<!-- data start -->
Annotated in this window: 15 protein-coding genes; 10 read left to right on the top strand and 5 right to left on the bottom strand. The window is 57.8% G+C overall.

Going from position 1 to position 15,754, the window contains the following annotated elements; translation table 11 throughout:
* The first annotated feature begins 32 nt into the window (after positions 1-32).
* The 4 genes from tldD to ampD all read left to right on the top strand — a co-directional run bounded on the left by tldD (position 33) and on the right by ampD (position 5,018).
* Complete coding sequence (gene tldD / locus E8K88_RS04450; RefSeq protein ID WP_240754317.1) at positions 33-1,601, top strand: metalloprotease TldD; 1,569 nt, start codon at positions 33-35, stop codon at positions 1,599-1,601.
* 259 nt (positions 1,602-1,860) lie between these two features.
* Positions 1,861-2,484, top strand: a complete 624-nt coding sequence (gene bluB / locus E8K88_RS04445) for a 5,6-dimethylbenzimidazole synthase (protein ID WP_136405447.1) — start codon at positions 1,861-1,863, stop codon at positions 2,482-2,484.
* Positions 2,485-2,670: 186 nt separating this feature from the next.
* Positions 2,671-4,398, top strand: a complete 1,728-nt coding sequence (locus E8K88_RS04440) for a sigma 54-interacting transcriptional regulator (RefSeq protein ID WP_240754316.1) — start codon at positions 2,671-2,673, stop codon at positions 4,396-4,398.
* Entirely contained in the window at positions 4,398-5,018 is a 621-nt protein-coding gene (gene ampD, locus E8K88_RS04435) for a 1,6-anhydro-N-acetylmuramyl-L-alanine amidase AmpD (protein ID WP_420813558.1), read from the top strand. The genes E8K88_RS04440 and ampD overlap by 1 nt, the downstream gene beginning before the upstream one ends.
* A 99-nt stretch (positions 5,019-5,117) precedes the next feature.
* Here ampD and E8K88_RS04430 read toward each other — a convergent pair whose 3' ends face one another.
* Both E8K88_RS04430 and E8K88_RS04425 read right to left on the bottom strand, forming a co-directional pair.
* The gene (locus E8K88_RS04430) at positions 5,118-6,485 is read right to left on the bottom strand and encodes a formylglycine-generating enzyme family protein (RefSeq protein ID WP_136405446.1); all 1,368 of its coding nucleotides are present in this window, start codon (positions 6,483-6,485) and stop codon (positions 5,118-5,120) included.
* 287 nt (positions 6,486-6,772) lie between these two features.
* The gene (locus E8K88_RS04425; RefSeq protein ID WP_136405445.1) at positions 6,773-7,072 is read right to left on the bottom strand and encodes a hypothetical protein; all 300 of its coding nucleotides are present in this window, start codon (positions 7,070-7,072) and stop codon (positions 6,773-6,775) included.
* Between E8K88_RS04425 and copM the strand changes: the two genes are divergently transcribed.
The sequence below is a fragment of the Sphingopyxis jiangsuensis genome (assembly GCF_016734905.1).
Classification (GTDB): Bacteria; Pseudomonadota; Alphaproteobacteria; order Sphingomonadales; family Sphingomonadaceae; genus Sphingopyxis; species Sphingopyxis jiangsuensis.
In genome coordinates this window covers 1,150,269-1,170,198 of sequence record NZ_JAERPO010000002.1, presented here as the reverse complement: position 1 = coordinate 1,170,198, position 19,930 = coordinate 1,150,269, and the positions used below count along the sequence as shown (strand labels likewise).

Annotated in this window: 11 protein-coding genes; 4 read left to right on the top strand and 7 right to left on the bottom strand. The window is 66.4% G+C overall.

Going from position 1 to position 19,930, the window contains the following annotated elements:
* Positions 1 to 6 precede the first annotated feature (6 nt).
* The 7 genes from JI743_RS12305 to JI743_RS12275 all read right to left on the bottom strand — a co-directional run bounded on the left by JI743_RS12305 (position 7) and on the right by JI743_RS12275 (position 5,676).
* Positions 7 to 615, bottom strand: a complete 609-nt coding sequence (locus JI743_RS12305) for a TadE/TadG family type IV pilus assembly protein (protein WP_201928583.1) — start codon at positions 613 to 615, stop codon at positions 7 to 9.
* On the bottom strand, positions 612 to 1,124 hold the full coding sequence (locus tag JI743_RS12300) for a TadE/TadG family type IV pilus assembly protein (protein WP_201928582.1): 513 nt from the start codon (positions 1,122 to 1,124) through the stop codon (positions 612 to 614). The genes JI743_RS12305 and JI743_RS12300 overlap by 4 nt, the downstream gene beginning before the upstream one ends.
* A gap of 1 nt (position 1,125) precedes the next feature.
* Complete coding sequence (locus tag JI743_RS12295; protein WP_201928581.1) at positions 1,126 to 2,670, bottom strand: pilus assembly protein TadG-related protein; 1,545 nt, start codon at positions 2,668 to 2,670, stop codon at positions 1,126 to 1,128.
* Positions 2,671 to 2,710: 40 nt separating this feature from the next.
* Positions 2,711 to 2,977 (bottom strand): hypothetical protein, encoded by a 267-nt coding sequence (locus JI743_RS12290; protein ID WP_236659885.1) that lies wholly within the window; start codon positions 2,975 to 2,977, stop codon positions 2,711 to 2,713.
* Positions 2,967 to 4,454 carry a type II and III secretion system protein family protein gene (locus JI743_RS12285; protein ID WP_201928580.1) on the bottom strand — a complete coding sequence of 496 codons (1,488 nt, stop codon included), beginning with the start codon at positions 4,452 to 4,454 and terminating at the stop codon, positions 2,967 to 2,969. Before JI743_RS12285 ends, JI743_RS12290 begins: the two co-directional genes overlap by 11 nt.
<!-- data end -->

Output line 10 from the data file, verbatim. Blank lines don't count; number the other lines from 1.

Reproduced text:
* Entirely contained in the window at positions 4,398-5,018 is a 621-nt protein-coding gene (gene ampD, locus E8K88_RS04435) for a 1,6-anhydro-N-acetylmuramyl-L-alanine amidase AmpD (protein ID WP_420813558.1), read from the top strand. The genes E8K88_RS04440 and ampD overlap by 1 nt, the downstream gene beginning before the upstream one ends.